Why football never gave Jim Smith the credit he deserved - Ex-Portsmouth and Derby physio Neil Sillett
Their working association totalled a decade, the friendship approaching half a century.
Neil Sillett observed from close-quarters the managerial talents of Jim Smith, initially at Pompey and then Derby County.
He remains convinced the achievements of the Sheffield-born boss are underestimated in football.
While the world bid farewell to the 79-year-old on Tuesday, Sillett had already said his goodbyes at the Oxford hospital the previous week.
Late in life, Smith had suffered two strokes and was affected by dementia, with Pompey’s head of Academy recruitment continuing to visit his friend.
And he is convinced Smith’s ability as a football manager never received the credit it deserved.
Sillett said: ‘I would think over the years I’d be one of his closest friends – all my boring stories are about Jim!
‘He was such a character, but people don’t give him the credit football-wise.
‘I’ve read one or two articles recently about England playing three at the back. Well, Jim was one of the first to bring it over here while at QPR in the mid-1980s.
‘It’s used quite a lot now. When he was at Pompey after that, he played three at the back with Andy Awford in between Kit Symons and Guy Butters. I wouldn’t have thought it had been played much at Fratton Park before that.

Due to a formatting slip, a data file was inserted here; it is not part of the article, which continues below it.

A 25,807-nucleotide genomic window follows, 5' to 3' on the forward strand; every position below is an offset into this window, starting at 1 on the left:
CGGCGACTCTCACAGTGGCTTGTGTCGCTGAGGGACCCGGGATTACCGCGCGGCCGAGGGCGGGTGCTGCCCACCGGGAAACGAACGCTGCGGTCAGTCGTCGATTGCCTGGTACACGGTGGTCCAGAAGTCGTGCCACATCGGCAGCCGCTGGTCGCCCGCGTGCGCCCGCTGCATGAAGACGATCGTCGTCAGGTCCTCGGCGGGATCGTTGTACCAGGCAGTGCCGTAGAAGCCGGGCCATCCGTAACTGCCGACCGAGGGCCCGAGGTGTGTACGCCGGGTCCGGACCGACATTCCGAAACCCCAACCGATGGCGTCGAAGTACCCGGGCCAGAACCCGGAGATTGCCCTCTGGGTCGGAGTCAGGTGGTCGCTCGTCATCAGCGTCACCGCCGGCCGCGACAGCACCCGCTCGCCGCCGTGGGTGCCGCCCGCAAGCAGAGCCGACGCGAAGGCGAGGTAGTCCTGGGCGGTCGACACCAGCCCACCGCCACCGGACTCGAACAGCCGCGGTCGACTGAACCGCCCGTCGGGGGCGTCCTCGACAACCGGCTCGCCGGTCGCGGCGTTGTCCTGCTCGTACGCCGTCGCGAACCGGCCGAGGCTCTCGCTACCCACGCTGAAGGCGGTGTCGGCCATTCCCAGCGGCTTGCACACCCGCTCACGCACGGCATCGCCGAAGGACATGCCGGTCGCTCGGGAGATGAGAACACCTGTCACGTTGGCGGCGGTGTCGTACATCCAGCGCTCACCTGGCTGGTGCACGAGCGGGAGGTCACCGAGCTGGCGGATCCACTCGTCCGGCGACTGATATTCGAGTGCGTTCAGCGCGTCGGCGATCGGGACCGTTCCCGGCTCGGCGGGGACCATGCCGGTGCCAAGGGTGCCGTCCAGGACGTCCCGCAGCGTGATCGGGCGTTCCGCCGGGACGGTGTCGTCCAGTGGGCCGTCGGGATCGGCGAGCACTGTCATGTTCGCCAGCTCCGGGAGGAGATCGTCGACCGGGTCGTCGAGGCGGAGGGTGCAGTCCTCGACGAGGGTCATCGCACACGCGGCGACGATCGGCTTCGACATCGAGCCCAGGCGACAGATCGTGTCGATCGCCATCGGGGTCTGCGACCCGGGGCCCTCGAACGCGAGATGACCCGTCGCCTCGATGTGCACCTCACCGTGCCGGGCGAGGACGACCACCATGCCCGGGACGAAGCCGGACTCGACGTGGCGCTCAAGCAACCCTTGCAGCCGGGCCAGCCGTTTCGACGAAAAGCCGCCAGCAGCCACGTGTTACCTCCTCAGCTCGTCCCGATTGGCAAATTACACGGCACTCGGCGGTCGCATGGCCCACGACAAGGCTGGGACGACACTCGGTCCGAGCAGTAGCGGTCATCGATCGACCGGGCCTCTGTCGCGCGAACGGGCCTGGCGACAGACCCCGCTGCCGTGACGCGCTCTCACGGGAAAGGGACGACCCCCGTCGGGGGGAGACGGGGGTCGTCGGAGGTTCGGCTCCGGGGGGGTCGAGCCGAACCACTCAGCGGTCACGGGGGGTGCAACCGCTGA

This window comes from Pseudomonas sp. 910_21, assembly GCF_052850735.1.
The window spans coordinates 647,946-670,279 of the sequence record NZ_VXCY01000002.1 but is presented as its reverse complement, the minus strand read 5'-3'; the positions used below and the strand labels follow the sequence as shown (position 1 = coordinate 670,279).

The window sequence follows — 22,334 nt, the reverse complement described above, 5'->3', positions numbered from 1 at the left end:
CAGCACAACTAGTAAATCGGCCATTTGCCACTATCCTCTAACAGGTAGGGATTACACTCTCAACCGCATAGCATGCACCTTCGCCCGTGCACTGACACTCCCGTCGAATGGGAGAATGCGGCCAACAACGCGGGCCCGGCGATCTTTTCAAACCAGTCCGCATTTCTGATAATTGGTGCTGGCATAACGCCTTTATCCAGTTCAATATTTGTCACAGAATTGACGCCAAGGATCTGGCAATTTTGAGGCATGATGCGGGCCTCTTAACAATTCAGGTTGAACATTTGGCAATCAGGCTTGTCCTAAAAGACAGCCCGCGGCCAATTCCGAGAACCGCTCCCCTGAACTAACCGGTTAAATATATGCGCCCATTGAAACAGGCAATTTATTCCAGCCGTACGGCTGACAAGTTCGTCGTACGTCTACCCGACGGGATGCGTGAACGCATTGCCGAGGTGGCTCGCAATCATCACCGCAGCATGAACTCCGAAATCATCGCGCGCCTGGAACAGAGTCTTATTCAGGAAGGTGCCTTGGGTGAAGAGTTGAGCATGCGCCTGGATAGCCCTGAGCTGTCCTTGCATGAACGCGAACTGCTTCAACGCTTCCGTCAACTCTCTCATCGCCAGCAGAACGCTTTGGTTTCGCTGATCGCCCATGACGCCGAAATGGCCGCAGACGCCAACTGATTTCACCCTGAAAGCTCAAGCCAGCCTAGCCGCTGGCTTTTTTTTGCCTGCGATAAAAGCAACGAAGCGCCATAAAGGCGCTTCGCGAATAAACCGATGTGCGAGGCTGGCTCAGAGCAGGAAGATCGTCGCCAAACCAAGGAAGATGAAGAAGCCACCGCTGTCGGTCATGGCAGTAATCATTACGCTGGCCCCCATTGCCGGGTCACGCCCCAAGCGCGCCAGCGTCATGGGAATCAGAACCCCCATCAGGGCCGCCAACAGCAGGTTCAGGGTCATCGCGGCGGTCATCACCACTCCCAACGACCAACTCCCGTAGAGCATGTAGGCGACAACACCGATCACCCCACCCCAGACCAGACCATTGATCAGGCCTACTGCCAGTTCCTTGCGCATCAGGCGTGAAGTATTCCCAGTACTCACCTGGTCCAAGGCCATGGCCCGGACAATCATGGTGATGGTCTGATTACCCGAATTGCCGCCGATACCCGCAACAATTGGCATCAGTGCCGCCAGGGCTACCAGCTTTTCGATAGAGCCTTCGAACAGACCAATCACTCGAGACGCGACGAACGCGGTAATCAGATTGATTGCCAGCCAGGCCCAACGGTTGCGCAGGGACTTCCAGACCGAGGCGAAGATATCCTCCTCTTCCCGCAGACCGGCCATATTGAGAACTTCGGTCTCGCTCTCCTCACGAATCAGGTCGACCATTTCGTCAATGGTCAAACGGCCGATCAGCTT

‘His attention to detail was far better than people give him credit for really. My role at Derby was to collect opposition stuff and he would drive you crazy!
‘He was great to work with, so professional. He loved to live life, but everything had to be spot on, little details in the dressing room.
‘Although I remember Derby playing at West Ham, I had just written the team sheet after a late change through injury and we were in Harry Redknapp’s office.
‘It was 2.20pm and Harry asked us if we fancied a glass of this Lebanese red win he had. Well, it was beautiful, we ended up having two bottles between the three of us while watching the racing.
‘Then we realised it was two minutes to three and the teams had gone out!’
Initially Smith’s head physio at Pompey before the manager’s February 1995 dismissal, Sillett then followed him to Derby.
During their time at Pride Park, Smith won promotion to the Premier League and secured two top-10 finishes, until his resignation in October 2001.
Sillett added: ‘At Pompey, the owner Jim Gregory fell ill and wasn’t really in charge. Jim always said: “If he had signed the one player I wanted we would have got promotion that year (1992-93)”.
‘Jim would go on about the 5-5 draw against Oxford – at the time he predicted that would haunt us – and would also mention Guy Whittingham taking the penalty at Peterborough instead of Warren Aspinall and then missing.
‘As for Knightsie, he blamed him for not saving John Barnes’ free-kick! Jim had a picture behind his office desk and, at the point of the photo being taken, Knightsie’s hand was past the post.
‘It was probably a fraction of a second after he touched the ball, but Jim would frequently bring it up on a Friday – “Look at that picture, how can he not have saved it?”.
‘When he was asked to come back to be Harry's assistant, Harry initially contacted me to convince him, as he knew how close we were.
‘Jim took a lot of persuading, he had just left Coventry, he was disillusioned and wanted a break – but he eventually agreed.
‘He didn’t want to go to Southampton with Harry, but struggled with Milan Mandaric, Jim spoke his mind, the boardroom didn’t like that.
‘But that was Jim, such a terrific character.’